Attention: Senior Fitness Professionals
Following is an edited abstract from "Responses to Walking-Speed Instructions: Implications for Health Promotion for Older Adults" by Claire F. Fitzsimons and colleagues, Journal of Aging and Physical Activity, 13(2), 172:
This study examined the effect of age on descriptive walking-speed instructions commonly used in health promotion. Participants were 9 young (20-23 years) and 9 older (75-83 years) women. Oxygen uptake and walking speed were measured in response to descriptive walking instructions ("slow," "comfortable," "brisk," and "fast"). Although the older women walked approximately 20% slower in response to all walking instructions and with significantly lower oxygen costs for "brisk" and "fast," the intensity of the exercise represented a much greater percentage of their VO2max. When asked to walk at a brisk pace, the older women averaged 67% VO2max, whereas the young women averaged only 45% VO2max. With older people, "brisk" might elicit an exercise intensity unnecessarily high for physiological benefit and that might compromise safety and adherence. This emphasizes the need for validation of carefully worded exercise and training guidance for older adults.
A special note from SFA: These findings call for further research on the matter discussed above. In the meantime, senior fitness professionals should constantly and carefully monitor the exertion level of older adult participants. Per detailed instructions provided by SFA professional training publications and supported by other responsible sources, we recommend:
When Time Is of the Essence
Emotional feelings may grow more intense with age, according to a recent Reuters Health report on research findings presented to the American Psychological Society. Whether for the positive or for the negative, people's feelings and reactions appear to become stronger when time is perceived to be limited. In other words, glad feelings are "gladder" and sad feelings are sadder. Understanding this may help individuals to better communicate with aging loved ones, clients, and acquaintances. Likewise, an intensification of emotions was seen in connection with transitions such as job changes, retirement, moves, and other types of separations and endings.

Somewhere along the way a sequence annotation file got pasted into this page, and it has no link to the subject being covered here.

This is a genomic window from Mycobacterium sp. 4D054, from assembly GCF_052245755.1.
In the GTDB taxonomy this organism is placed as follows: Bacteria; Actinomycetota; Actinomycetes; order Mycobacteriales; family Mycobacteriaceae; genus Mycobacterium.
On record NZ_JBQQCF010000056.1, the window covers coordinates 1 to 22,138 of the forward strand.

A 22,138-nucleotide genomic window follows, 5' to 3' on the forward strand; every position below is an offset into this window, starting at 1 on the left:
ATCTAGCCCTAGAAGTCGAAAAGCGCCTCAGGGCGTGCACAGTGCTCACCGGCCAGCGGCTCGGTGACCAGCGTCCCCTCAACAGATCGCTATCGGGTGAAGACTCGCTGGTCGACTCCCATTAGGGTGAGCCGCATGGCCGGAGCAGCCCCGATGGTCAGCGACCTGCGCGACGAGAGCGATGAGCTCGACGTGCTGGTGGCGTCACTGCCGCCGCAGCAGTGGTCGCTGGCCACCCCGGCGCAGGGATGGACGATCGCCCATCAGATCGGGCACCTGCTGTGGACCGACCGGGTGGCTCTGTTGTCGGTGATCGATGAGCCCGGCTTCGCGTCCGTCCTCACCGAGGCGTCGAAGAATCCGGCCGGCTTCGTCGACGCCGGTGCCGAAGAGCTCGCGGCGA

Of Mice and Men
Catalina Health Resource has some good advice for all of us, and it goes back to what our mothers always said: "Finish your vegetables!" The Catalina report describes a study conducted by researchers at the John Hopkins University School of Hygiene and Public Health in which mice unable to produce a certain protein were seen to be at higher risk for developing stomach cancer than were other mice.
The protein addressed by that study is called nrf2. It induces our cells to build specific enzymes that detoxify carcinogens. Never mind mice for a moment -- What's the surest way we human beings can encourage the production of nrf2? The answer is to eat vegetables. Especially effective are Brussels sprouts, cauliflower, broccoli, and dark green leafy vegetables like spinach.
The Decisive Dozen
How should older adults differentiate between pesky, perhaps merely transient, aches and pains and potentially serious symptoms that should not be ignored? The Good Health Fact Book from Reader's Digest provides a listing of twelve symptoms, any one of which signals the need to consult one's physician right away:
Older Adult Fitness Trends